The town council on Little Bay Islands has started preparing the paperwork for a new vote on resettlement.

The push to relocate the 70 residents of the town is picking up steam, thanks in large part to the provincial budget.

In March, the province increased the amount of money it would offer to families who wanted to relocate to larger areas from $100,000 to $270,000.

"Before, they were saying 'no, we wasn't going, we wasn't going,' " said Dennis Budgell, a Little Bay Islands councillor.

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Town councillor Dennis Budgell says he hopes enough people in the town agree to relocate. (CBC )

"But when the government come up with this new amount of money, they said 'at least now we goes, we got money to go and buy a new home somewhere else.'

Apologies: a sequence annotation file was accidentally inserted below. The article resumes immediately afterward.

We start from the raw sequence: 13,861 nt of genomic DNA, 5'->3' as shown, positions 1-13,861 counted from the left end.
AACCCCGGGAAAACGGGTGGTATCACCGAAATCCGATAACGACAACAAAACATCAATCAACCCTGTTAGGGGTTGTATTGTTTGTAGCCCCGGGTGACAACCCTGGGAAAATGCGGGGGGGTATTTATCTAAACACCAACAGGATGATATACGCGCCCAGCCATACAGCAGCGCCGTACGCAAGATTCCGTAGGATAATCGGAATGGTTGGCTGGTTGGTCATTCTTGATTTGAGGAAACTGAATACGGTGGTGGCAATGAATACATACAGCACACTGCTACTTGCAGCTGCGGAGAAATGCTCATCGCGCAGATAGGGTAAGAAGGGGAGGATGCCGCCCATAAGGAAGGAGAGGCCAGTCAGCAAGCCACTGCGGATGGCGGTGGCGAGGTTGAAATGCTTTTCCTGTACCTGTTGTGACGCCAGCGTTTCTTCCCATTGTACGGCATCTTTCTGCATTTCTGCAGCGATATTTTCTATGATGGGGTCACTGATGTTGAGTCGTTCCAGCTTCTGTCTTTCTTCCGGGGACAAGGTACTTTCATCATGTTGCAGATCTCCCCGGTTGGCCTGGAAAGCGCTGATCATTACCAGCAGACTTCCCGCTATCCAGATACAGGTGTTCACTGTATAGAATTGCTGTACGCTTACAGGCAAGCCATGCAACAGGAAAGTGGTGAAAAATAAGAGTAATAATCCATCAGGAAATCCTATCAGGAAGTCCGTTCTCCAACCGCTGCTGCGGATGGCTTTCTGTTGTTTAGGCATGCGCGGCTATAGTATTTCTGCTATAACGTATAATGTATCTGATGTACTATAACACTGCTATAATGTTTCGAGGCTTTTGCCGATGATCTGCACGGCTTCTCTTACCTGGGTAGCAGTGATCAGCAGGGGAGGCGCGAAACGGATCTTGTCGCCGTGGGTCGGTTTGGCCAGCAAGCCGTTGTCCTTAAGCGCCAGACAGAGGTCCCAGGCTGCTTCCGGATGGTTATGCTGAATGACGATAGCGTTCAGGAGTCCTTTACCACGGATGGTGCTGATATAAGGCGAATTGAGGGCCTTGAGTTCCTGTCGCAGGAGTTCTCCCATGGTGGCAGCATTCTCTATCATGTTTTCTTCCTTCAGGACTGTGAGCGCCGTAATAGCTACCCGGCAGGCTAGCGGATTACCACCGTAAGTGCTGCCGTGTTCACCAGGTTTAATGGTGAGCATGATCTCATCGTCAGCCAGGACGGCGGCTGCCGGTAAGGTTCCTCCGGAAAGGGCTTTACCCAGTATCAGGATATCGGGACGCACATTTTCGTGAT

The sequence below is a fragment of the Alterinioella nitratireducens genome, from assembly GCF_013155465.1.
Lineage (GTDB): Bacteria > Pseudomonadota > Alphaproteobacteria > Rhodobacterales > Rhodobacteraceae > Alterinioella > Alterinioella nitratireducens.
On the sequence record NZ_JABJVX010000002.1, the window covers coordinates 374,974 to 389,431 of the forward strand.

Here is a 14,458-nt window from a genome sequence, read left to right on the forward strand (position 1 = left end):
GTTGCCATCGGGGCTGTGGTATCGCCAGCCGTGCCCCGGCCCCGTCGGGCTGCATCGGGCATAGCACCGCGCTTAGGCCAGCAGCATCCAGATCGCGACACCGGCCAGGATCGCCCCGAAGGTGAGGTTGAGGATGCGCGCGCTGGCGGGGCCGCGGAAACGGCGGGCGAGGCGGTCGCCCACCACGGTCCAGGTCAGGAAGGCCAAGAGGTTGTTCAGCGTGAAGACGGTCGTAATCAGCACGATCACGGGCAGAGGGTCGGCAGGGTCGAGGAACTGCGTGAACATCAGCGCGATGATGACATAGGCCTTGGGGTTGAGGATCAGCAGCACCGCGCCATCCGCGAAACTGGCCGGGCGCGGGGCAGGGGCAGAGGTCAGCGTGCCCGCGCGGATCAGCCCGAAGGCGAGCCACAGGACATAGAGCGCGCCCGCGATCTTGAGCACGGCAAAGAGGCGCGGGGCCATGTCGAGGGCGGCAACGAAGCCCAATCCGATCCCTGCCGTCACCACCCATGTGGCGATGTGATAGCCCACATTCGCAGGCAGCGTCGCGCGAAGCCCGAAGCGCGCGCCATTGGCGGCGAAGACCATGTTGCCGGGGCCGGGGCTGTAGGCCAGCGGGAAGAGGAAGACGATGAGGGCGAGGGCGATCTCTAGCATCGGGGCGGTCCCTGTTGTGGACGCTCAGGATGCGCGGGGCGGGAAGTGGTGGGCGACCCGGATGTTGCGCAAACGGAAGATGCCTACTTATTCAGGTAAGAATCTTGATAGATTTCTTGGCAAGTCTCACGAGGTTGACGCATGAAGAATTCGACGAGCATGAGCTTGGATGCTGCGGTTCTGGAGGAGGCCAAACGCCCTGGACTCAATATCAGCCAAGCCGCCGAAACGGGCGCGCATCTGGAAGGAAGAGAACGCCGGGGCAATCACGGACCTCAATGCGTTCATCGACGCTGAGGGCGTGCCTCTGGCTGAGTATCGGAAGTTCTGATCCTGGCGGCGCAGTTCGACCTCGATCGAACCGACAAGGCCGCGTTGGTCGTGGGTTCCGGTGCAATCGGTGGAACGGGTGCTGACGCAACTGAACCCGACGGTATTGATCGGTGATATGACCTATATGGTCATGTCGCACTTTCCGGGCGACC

"I can understand that. I can understand the people who don't want to leave, too."

Most residents are seniors

The remaining residents of Little Bay Islands are mostly seniors, with only a handful of people in the community working. And there is only one child in the local school.

The town is accessible only by ferry, which makes for many lonely crossings.

"You go outdoors now, you can walk this town all you like, and you won't see nobody," said Budgell. "No one on the roads, no young people left, nothing."

Budgell spearheaded an effort for resettlement in 2011, after the community's fish plant closed.

At the time, Little Bay Islands didn't get the 90 per cent "yes" vote required for the province to approve the move.

Another vote was underway when last month's budget was announced, but the council has since scrapped that and started preparing for another one based on the new offer from the province.

Budgell said he hopes the 90 per cent approval is now within reach.